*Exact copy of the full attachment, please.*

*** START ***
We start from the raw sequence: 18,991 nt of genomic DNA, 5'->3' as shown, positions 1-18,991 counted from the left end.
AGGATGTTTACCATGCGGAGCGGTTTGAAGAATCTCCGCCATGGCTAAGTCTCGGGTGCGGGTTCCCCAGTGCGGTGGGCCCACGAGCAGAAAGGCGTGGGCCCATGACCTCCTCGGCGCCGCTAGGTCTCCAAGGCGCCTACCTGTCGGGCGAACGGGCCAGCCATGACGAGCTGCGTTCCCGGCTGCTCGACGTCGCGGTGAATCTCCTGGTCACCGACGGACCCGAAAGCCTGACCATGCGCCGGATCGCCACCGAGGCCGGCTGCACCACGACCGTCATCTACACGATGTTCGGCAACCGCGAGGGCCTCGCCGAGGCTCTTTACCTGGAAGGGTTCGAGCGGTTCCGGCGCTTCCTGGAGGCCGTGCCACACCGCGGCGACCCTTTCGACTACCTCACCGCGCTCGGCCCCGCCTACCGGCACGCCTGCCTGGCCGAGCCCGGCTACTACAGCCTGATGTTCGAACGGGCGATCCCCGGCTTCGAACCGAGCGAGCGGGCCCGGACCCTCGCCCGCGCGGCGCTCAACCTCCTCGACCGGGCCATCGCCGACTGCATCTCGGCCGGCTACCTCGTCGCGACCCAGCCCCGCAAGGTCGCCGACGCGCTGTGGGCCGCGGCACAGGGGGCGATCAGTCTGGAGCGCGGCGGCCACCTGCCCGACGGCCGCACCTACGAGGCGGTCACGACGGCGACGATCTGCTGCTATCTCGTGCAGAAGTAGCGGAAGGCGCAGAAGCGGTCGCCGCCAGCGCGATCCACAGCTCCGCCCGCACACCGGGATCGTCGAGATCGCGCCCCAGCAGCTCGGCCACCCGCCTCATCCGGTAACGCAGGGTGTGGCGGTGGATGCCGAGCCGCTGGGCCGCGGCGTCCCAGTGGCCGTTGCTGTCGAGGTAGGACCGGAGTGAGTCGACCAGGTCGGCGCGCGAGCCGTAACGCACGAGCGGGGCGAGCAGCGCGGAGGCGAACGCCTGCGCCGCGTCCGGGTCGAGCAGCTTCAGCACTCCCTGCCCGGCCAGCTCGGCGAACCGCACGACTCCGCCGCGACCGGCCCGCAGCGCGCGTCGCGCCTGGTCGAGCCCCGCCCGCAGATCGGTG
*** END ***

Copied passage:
We start from the raw sequence: 18,991 nt of genomic DNA, 5'->3' as shown, positions 1-18,991 counted from the left end.
AGGATGTTTACCATGCGGAGCGGTTTGAAGAATCTCCGCCATGGCTAAGTCTCGGGTGCGGGTTCCCCAGTGCGGTGGGCCCACGAGCAGAAAGGCGTGGGCCCATGACCTCCTCGGCGCCGCTAGGTCTCCAAGGCGCCTACCTGTCGGGCGAACGGGCCAGCCATGACGAGCTGCGTTCCCGGCTGCTCGACGTCGCGGTGAATCTCCTGGTCACCGACGGACCCGAAAGCCTGACCATGCGCCGGATCGCCACCGAGGCCGGCTGCACCACGACCGTCATCTACACGATGTTCGGCAACCGCGAGGGCCTCGCCGAGGCTCTTTACCTGGAAGGGTTCGAGCGGTTCCGGCGCTTCCTGGAGGCCGTGCCACACCGCGGCGACCCTTTCGACTACCTCACCGCGCTCGGCCCCGCCTACCGGCACGCCTGCCTGGCCGAGCCCGGCTACTACAGCCTGATGTTCGAACGGGCGATCCCCGGCTTCGAACCGAGCGAGCGGGCCCGGACCCTCGCCCGCGCGGCGCTCAACCTCCTCGACCGGGCCATCGCCGACTGCATCTCGGCCGGCTACCTCGTCGCGACCCAGCCCCGCAAGGTCGCCGACGCGCTGTGGGCCGCGGCACAGGGGGCGATCAGTCTGGAGCGCGGCGGCCACCTGCCCGACGGCCGCACCTACGAGGCGGTCACGACGGCGACGATCTGCTGCTATCTCGTGCAGAAGTAGCGGAAGGCGCAGAAGCGGTCGCCGCCAGCGCGATCCACAGCTCCGCCCGCACACCGGGATCGTCGAGATCGCGCCCCAGCAGCTCGGCCACCCGCCTCATCCGGTAACGCAGGGTGTGGCGGTGGATGCCGAGCCGCTGGGCCGCGGCGTCCCAGTGGCCGTTGCTGTCGAGGTAGGACCGGAGTGAGTCGACCAGGTCGGCGCGCGAGCCGTAACGCACGAGCGGGGCGAGCAGCGCGGAGGCGAACGCCTGCGCCGCGTCCGGGTCGAGCAGCTTCAGCACTCCCTGCCCGGCCAGCTCGGCGAACCGCACGACTCCGCCGCGACCGGCCCGCAGCGCGCGTCGCGCCTGGTCGAGCCCCGCCCGCAGATCGGTG